A striking case of unjust, unpaid labour in the media industries is the internship system. It is increasingly difficult to enter the media and media-related industries in advanced industrial countries without having performed, at some point, a significant period of unpaid work.

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Its just about the money and how to save it, cartoons for US are made in Korea; We don't see creative class in the Simpsons factory parody; About the collapse of creative class: http://www.salon.com/2011/10/01/creative_class_is_a_lie/

In economics and politics creativity is integrated in the sector of creative industries; Vivendi, french water company - water supplier, who end up buying TV channels and Hollywood production companies;

There are some interesting lessons here. First is that in the marketplace both commodities (porn and toilet paper) are connected to commonplace activities involving human private parts. With porn, representations for a male audience; with toilet paper, practical body use, primarily for women (since women consume more toilet paper than men). Second is that capitalism thrives on imperial conquest (while exploiting a natural resource of the Philippines, the company was not a Philippine company) and along the way produces environmental destruction and global warming as a side effect of unregulated accumulation. And third, it is the nature of capitalism to change forms: the capitalist corporation in this case simply sought to maximize profit, to do as much as it could with the resource of which it had taken control. What nation was the source of the wealth was unimportant, what nation was the final market was irrelevant, what marketable product was produced was insignificant — the only thing that mattered was that capital could be more efficiently expanded.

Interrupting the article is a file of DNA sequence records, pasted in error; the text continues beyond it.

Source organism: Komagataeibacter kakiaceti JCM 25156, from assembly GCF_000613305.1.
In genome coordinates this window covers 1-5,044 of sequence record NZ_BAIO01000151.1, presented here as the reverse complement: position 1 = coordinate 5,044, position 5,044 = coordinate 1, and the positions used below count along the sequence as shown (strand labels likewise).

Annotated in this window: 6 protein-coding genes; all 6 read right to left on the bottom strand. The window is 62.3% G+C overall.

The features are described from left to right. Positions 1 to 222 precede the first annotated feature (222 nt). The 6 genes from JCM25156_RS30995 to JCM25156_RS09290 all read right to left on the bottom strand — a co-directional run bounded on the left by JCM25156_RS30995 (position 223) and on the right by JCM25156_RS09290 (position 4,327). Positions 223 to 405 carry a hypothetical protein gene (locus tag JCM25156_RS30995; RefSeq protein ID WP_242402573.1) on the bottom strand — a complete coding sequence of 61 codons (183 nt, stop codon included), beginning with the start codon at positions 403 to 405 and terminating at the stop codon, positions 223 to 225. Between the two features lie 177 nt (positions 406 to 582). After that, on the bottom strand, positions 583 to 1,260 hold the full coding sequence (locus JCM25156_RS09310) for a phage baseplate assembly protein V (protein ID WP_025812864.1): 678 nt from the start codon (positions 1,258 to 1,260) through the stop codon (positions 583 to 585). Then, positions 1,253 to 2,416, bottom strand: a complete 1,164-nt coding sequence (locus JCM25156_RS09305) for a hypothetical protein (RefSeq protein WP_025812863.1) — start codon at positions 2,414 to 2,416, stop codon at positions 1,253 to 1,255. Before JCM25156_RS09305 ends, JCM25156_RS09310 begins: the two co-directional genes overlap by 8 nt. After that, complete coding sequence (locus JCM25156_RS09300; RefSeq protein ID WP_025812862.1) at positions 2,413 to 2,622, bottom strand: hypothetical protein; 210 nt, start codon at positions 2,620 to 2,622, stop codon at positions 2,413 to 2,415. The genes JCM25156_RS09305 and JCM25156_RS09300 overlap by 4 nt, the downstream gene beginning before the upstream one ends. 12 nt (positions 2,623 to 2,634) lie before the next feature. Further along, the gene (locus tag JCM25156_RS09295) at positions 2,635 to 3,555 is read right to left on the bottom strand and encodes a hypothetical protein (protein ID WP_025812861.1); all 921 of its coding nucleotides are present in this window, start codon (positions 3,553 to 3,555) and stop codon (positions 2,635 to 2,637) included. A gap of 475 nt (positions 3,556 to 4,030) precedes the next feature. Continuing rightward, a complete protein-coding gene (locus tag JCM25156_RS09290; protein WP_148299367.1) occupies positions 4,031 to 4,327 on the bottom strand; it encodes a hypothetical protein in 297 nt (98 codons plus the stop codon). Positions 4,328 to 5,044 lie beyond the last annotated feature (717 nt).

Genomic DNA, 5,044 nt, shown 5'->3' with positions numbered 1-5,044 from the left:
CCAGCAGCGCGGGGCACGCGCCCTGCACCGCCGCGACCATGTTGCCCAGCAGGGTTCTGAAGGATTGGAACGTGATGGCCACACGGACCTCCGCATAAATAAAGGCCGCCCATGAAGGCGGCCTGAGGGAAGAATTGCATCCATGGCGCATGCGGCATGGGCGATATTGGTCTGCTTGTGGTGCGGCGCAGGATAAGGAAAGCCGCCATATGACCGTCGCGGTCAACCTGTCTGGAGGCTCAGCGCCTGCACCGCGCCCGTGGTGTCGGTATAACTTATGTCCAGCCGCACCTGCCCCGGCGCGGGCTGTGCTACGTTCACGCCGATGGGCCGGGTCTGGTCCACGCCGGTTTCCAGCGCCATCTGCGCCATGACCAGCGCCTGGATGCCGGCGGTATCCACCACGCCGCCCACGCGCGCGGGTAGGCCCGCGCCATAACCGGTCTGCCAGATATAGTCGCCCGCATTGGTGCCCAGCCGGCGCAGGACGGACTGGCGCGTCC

Capitalism is about the accumulation of the capital - Marxism thinking; The old superstructure is now the base and creating their basic economy;

Probably the most successful of the creative economy salesmen was Richard Florida, a city planner, who pointed at the transformation of Pittsburgh PA from a classic rustbelt disaster to a revivified regional financial and education hub within a massively cleaned up and remade central core.